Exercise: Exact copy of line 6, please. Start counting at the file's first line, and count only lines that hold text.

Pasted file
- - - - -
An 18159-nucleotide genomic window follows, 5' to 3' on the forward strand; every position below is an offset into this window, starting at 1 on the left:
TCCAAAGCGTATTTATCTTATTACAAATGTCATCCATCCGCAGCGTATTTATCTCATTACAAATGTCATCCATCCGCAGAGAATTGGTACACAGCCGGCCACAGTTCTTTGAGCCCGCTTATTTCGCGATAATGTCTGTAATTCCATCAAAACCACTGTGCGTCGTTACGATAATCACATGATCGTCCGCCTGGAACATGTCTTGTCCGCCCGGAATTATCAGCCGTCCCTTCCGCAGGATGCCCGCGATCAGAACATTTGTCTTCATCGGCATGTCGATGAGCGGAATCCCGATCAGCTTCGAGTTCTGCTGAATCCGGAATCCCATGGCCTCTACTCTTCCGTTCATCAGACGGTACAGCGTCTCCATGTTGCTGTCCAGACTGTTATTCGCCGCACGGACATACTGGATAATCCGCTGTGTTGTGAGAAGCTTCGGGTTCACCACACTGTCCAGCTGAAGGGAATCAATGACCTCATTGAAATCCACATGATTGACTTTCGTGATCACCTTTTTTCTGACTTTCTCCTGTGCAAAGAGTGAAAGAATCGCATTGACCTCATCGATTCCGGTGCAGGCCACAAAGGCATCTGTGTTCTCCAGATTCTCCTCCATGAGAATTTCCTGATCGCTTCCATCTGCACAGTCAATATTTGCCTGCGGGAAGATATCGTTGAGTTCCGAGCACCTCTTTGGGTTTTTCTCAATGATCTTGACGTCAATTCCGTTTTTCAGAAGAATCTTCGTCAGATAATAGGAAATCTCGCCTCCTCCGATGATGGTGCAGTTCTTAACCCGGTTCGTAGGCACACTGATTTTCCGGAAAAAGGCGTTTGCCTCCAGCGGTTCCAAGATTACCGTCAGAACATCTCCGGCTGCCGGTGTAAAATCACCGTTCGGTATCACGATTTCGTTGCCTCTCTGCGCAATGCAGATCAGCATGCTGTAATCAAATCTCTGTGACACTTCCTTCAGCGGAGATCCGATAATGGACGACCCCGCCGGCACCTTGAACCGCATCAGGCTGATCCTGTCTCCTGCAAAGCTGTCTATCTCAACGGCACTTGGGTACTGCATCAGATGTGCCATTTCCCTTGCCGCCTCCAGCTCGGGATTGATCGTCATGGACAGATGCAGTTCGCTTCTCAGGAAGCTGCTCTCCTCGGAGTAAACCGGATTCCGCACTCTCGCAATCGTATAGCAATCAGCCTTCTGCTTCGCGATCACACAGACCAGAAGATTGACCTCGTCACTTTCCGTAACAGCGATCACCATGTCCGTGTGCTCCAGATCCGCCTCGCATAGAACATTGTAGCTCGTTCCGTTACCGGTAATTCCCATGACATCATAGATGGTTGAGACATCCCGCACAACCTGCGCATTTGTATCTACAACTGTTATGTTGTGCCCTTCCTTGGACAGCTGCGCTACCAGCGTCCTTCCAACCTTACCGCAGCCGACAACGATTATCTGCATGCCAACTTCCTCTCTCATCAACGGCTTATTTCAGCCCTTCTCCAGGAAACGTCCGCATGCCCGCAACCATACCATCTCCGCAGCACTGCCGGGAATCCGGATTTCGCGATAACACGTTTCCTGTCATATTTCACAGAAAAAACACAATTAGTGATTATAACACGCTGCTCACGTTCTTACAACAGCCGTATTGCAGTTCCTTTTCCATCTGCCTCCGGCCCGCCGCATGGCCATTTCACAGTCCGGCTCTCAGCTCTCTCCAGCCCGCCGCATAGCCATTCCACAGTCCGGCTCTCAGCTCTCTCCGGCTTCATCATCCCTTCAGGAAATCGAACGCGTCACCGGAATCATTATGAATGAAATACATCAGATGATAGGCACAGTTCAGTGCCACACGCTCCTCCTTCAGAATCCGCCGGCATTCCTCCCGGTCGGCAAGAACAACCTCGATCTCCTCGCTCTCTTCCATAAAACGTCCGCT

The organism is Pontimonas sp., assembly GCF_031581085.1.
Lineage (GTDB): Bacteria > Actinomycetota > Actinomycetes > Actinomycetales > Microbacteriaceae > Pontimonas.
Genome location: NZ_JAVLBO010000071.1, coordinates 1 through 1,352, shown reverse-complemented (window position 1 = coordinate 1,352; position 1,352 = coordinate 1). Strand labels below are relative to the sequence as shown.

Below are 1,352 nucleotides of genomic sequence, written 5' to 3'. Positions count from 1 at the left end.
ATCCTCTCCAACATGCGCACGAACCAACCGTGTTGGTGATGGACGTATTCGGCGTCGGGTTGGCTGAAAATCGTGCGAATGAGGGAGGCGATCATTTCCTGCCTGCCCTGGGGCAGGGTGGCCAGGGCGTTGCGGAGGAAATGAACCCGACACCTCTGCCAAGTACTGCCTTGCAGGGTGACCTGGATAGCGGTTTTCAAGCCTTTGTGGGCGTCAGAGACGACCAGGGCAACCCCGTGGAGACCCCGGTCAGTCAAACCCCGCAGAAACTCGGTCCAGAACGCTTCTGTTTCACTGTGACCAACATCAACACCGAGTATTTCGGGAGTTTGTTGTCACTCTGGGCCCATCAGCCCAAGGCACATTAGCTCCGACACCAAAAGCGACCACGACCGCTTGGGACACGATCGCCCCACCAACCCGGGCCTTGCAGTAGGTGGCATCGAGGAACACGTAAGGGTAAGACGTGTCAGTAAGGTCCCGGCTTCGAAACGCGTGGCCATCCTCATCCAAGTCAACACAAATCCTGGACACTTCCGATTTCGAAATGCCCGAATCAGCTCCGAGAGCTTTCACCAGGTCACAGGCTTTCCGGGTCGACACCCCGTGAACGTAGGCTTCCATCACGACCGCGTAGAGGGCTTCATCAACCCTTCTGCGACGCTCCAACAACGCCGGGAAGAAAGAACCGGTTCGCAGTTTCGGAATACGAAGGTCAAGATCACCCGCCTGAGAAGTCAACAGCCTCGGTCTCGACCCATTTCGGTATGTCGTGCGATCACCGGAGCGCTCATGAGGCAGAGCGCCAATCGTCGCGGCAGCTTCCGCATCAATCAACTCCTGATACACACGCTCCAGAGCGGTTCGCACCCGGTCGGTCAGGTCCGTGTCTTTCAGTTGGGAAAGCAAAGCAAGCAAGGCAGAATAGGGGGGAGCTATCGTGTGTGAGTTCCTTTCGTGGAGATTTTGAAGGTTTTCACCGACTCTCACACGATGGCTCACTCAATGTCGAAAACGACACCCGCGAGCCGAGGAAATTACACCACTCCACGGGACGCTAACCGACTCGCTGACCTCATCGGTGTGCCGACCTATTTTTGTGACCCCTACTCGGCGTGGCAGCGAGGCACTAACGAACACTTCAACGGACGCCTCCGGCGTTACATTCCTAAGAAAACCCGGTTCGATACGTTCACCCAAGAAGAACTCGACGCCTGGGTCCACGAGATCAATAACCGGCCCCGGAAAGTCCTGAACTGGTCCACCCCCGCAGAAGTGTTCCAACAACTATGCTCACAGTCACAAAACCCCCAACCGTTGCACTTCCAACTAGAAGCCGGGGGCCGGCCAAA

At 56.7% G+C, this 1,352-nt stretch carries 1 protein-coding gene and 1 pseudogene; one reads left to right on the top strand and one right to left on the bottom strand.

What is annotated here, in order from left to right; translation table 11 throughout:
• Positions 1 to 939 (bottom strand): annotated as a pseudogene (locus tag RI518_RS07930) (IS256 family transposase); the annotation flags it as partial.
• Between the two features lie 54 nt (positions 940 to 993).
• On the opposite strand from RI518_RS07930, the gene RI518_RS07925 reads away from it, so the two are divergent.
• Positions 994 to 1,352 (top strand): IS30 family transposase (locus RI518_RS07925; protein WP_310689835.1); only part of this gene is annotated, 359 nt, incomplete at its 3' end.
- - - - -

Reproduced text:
Below are 1,352 nucleotides of genomic sequence, written 5' to 3'. Positions count from 1 at the left end.